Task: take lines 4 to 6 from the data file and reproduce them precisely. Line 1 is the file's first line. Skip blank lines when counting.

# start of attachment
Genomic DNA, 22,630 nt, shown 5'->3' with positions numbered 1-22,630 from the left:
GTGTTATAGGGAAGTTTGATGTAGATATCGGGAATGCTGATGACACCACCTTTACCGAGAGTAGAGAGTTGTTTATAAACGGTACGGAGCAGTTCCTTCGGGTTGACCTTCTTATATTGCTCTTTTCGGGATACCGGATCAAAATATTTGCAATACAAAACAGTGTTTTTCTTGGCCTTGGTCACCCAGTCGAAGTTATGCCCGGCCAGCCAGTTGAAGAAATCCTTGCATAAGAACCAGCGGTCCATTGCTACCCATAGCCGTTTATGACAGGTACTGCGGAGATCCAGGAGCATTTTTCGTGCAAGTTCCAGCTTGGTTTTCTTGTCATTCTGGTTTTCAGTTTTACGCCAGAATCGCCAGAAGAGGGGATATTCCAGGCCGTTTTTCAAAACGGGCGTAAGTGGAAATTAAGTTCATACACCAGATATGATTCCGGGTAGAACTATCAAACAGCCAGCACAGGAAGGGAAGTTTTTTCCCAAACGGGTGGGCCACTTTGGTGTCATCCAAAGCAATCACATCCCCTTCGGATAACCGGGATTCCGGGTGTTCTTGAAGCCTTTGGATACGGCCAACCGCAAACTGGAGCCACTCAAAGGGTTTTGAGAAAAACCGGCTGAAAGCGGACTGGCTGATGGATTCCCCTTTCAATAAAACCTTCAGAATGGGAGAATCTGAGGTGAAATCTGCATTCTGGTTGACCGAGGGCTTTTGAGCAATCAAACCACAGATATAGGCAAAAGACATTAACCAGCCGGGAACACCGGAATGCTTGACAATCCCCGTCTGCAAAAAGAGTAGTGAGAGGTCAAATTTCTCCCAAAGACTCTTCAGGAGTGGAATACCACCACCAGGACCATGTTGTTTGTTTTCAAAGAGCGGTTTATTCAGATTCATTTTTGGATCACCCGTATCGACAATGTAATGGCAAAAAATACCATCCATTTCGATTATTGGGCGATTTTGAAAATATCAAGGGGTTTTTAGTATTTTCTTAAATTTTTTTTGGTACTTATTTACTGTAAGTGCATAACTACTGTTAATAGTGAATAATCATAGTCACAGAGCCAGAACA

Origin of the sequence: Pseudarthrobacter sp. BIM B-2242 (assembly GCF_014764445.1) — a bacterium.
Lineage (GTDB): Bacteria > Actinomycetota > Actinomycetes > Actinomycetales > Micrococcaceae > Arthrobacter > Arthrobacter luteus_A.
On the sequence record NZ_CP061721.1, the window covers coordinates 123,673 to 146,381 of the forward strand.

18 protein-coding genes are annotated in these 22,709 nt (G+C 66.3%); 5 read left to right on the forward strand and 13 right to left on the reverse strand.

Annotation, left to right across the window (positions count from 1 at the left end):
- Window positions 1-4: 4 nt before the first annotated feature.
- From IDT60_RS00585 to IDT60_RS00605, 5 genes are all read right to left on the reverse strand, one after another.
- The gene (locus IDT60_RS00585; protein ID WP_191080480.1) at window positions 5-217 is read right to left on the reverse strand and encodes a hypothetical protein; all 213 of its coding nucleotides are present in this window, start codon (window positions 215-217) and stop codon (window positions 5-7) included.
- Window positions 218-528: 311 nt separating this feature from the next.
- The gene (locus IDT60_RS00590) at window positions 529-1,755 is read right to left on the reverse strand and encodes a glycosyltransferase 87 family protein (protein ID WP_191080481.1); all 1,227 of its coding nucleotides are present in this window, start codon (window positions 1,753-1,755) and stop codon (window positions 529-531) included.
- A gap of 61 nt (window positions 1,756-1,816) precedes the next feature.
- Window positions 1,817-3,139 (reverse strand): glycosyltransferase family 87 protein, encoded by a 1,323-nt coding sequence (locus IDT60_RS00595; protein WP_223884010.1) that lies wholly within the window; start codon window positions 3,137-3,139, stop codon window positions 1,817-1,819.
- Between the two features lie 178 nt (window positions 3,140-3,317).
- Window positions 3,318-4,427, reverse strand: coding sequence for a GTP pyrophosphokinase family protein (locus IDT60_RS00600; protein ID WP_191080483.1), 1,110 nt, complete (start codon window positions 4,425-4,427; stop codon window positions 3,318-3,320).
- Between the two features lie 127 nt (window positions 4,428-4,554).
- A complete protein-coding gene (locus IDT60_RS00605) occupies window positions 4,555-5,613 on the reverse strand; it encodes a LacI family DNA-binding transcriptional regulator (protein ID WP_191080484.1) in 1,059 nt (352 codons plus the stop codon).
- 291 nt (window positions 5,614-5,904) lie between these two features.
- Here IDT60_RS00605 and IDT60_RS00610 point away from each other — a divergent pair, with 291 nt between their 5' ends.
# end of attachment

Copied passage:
Lineage (GTDB): Bacteria > Actinomycetota > Actinomycetes > Actinomycetales > Micrococcaceae > Arthrobacter > Arthrobacter luteus_A.
On the sequence record NZ_CP061721.1, the window covers coordinates 123,673 to 146,381 of the forward strand.

18 protein-coding genes are annotated in these 22,709 nt (G+C 66.3%); 5 read left to right on the forward strand and 13 right to left on the reverse strand.